Obviously he's meant static thrust rather than power there. And in
that case, the exact ratio varies based on who you ask, and it's not
an exact ratio anyways, but he's basically right.
| Thats two crap answers in succression.
| power is not thrust.
I was thinking the same thing, but decided not to say anything since
the context tended to explain what they were referring to.
| Power to weight cannot be expressesd as a simple ratio, since the units are
| not identical.
Right, but people are loose with units around here anyways.
| Mind you, considiring the posters, its likley that they think it is.
I suspect not. But that was a nice dig anyways.
| > Mind you, considiring the posters, its likley that they think it is.
| ok cocky a jet engines power is rated in Lb's of thrust so power does =
| thrust, so a power to weight of 1 to 1.2 is correct in this case
Ok, I was wrong, and TNP was right. You *don't* understand the
The _thrust_ of a jet engine is given in lbs. Not the power. Power
is different. The units of thrust will be force, like lbs or newtons.
The units of power are either something like watts or horsepower, or
(force * distance / time). To convert, one newton * meter / second is
one watt, or one lb * foot / second is 1.36 watts.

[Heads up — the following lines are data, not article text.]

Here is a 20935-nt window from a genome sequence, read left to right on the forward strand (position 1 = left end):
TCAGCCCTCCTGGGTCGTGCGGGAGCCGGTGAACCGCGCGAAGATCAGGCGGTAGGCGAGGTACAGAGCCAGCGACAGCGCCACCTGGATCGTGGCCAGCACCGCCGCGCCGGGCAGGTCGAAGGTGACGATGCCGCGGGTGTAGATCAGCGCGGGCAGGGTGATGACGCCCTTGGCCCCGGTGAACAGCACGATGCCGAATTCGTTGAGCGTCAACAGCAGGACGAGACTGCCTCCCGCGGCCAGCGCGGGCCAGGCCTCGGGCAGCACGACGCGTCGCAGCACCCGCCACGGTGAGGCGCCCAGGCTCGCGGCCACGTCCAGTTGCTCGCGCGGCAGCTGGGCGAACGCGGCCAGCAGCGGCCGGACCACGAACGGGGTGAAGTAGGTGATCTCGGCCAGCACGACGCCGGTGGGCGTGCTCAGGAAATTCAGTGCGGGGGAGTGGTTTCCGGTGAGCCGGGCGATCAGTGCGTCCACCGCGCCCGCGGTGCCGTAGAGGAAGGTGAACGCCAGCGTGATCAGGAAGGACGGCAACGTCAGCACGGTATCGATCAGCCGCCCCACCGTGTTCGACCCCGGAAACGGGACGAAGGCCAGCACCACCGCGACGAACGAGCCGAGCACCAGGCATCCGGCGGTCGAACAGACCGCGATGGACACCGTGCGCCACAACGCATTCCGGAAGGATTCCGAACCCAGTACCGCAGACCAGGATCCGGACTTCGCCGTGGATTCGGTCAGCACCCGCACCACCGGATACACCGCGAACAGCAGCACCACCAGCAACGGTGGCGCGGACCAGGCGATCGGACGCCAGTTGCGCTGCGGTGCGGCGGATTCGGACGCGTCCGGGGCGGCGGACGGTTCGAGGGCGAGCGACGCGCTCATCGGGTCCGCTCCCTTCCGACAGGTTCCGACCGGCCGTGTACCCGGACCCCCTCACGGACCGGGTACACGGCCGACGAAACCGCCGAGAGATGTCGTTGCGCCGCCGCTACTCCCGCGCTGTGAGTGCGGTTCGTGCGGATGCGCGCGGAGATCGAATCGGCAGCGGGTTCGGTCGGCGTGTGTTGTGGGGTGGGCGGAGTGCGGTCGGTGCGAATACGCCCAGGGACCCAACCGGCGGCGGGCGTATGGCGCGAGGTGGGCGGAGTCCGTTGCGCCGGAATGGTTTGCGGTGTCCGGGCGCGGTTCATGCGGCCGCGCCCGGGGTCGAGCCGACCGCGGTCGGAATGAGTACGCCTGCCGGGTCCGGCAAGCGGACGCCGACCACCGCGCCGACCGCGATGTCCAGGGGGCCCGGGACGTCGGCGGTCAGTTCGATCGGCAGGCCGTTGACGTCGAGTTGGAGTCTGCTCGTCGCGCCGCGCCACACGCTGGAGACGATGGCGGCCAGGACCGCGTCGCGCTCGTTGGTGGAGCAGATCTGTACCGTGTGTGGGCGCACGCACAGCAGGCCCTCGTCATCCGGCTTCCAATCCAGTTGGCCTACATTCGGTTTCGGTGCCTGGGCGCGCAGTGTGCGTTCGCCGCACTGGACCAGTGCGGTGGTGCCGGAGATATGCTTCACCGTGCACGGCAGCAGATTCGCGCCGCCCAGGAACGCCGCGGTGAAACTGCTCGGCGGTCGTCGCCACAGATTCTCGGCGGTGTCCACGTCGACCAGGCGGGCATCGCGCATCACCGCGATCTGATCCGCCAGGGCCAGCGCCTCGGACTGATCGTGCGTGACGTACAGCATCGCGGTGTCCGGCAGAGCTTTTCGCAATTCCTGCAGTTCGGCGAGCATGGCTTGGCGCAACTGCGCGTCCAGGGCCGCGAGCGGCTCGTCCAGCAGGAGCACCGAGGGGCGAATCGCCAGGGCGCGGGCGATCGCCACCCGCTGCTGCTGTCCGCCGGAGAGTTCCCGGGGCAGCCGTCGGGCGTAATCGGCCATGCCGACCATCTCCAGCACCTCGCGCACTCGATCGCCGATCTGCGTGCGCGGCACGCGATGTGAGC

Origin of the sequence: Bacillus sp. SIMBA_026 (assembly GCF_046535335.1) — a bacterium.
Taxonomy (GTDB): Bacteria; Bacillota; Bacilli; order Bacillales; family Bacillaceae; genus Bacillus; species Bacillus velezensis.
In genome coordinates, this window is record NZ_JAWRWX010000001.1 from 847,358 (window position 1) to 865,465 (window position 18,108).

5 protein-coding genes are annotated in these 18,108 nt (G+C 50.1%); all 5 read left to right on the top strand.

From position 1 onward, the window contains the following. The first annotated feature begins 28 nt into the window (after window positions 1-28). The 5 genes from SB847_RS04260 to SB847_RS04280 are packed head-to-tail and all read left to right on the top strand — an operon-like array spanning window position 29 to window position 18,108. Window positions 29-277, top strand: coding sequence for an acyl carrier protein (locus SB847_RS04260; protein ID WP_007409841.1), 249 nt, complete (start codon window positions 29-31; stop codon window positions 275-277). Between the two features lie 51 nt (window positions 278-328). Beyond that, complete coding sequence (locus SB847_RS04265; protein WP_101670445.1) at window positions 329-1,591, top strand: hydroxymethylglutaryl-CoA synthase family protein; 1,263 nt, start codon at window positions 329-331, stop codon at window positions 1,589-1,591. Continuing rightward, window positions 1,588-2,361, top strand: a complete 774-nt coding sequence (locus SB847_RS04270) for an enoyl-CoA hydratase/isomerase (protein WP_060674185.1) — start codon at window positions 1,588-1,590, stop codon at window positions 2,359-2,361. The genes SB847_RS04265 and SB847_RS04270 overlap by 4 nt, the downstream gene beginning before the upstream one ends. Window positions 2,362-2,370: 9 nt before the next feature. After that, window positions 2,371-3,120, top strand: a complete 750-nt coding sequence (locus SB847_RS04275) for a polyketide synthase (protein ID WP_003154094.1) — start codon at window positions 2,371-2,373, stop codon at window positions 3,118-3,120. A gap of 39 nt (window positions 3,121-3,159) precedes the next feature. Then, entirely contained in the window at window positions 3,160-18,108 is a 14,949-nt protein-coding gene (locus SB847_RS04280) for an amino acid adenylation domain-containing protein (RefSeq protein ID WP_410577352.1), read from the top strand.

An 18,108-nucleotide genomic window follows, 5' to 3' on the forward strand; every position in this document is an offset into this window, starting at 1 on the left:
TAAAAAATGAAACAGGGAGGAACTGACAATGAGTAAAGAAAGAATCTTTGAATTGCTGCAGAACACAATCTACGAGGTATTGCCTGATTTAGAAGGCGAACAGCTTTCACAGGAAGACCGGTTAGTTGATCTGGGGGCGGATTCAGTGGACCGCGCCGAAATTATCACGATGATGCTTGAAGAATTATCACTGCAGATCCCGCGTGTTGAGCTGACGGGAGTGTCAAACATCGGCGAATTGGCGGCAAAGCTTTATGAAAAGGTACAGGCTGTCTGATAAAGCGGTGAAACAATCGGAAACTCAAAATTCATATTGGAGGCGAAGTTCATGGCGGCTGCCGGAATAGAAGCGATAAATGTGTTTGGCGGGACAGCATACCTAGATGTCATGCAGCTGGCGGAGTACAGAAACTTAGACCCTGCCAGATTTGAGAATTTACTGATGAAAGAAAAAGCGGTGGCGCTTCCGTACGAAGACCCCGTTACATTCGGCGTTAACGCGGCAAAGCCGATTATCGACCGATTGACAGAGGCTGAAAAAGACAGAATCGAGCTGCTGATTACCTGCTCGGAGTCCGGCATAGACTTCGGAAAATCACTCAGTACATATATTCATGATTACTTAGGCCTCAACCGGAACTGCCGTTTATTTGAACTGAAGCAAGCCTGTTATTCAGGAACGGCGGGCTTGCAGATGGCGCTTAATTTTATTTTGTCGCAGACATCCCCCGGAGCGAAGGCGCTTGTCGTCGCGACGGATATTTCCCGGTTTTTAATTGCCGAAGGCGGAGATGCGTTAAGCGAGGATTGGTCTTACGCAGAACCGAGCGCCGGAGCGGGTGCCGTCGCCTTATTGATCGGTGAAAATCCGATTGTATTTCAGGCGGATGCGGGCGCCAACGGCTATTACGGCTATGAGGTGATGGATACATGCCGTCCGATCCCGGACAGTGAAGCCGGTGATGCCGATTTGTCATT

But note that pinning down a definition of `power' in the terms of a
plane engine or motor is somewhat difficult. Where do you measure it?
Eleetrical motor manufacturers generally give it in terms of
electrical energy in. Engine manufacturers give it in terms of
mechanical energy out at the shaft. But if your plane is in a 3D
hover and not moving, no work (in the physics sense) is being done on
the plane at all -- all the power is `wasted' by the prop moving air
A jet turbine creates a large amount of power, probably a good deal
more than a reciprocating engine of a similar size. But this power
takes the form of exhaust propelled back at a very high speed -- this
is good for going very fast, but not so good for 3D stuff. The static
thrust isn't particularly high, but the power is. (Has anybody ever
made a R/C 3D plane powered by turbine engines? :)
Of course, static thrust is just that -- static. Once you start
moving, you're not looking at static thrust anymore. Since the